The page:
Amazon EMR
Management Guide

Authorizing Access to EMRFS Data in Amazon S3

By default, the role that you specify as the EC2 instance profile for Amazon EMR determines the permissions for accessing EMRFS data in Amazon S3. The IAM policies that are attached to this role apply regardless of the user or group making the request through EMRFS. The default is EMR_EC2_DefaultRole.

Beginning with Amazon EMR release version 5.10.0, you can use a security configuration to set up EMRFS authorization for a cluster, which allows you to implement fine-grained access control to EMRFS data in Amazon S3 for clusters that have multiple users. You can specify different IAM roles for different users and groups. The EC2 instance profile can assume a role based on the user or group that makes the request. In addition, you can specify different IAM roles based on the location of EMRFS data in Amazon S3. For more information, see EMRFS Authorization for Data in Amazon S3.

Alternatively, you can define a custom credentials provider class, which allows you to customize access to EMRFS data in Amazon S3 if your Amazon EMR solution prevents you from using EMRFS authorization.

Creating a Custom Credentials Provider for EMRFS Data in Amazon S3

To create a custom credentials provider, you implement the AWSCredentialsProvider and the Hadoop Configurable classes.

For a detailed explanation of this approach, see Securely Analyze Data from Another AWS Account with EMRFS in the AWS Big Data blog. The blog post includes a tutorial that walks you through the process end-to-end, from creating IAM roles to launching the cluster. It also provides a Java code example that implements the custom credential provider class.

The basic steps are as follows:

To specify a custom credentials provider

  1. Create a custom credentials provider class compiled as a JAR file.

  2. Run a script as a bootstrap action to copy the custom credentials provider JAR file to the /usr/share/aws/emr/emrfs/auxlib location on the cluster's master node. For more information about bootstrap actions, see (Optional) Create Bootstrap Actions to Install Additional Software.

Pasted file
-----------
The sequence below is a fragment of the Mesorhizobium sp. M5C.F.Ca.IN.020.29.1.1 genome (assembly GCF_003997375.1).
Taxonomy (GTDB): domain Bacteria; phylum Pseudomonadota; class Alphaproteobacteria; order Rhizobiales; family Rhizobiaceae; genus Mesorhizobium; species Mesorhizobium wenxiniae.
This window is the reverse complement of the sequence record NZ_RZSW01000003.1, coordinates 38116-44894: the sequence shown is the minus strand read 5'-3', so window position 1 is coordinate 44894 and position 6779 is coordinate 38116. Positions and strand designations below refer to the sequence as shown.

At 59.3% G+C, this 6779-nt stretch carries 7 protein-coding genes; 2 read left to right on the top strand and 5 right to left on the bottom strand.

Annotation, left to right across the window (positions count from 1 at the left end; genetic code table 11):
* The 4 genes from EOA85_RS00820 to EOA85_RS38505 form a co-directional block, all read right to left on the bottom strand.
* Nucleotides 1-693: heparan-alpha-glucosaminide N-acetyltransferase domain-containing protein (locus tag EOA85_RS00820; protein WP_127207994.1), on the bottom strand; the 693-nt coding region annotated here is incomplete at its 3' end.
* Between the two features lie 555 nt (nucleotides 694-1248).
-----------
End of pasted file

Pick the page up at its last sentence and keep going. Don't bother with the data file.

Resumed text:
3. Customize the emrfs-site classification to specify the class that you implement in the JAR file. For more information about specifying configuration objects to customize applications, see Configuring Applications in the Amazon EMR Release Guide.

    The following example demonstrates a create-cluster command that launches a Hive cluster with common configuration parameters, and also includes:

    • A bootstrap action that runs the script,, which is saved to mybucket in Amazon S3.

    • An emrfs-site classification that specifies a custom credentials provider defined in the JAR file as MyCustomCredentialsProvider


    Linux line continuation characters (\) are included for readability. They can be removed or used in Linux commands. For Windows, remove them or replace with a caret (^).

    aws emr create-cluster --applications Name=Hive \ --bootstrap-actions '[{"Path":"s3://mybucket/","Name":"Custom action"}]' \ --ec2-attributes '{"KeyName":"MyKeyPair","InstanceProfile":"EMR_EC2_DefaultRole",\ "SubnetId":"subnet-xxxxxxxx","EmrManagedSlaveSecurityGroup":"sg-xxxxxxxx",\ "EmrManagedMasterSecurityGroup":"sg-xxxxxxxx"}' \ --service-role EMR_DefaultRole --enable-debugging --release-label emr-4.1.0emr-4.2.0 \ --log-uri 's3n://my-emr-log-bucket/' --name 'test-awscredentialsprovider-emrfs' \ --instance-type=m3.xlarge --instance-count 3 \ --configurations '[{"Classification":"emrfs-site",\ "Properties":{"fs.s3.customAWSCredentialsProvider":"MyAWSCredentialsProviderWithUri"},\ "Configurations":[]}]'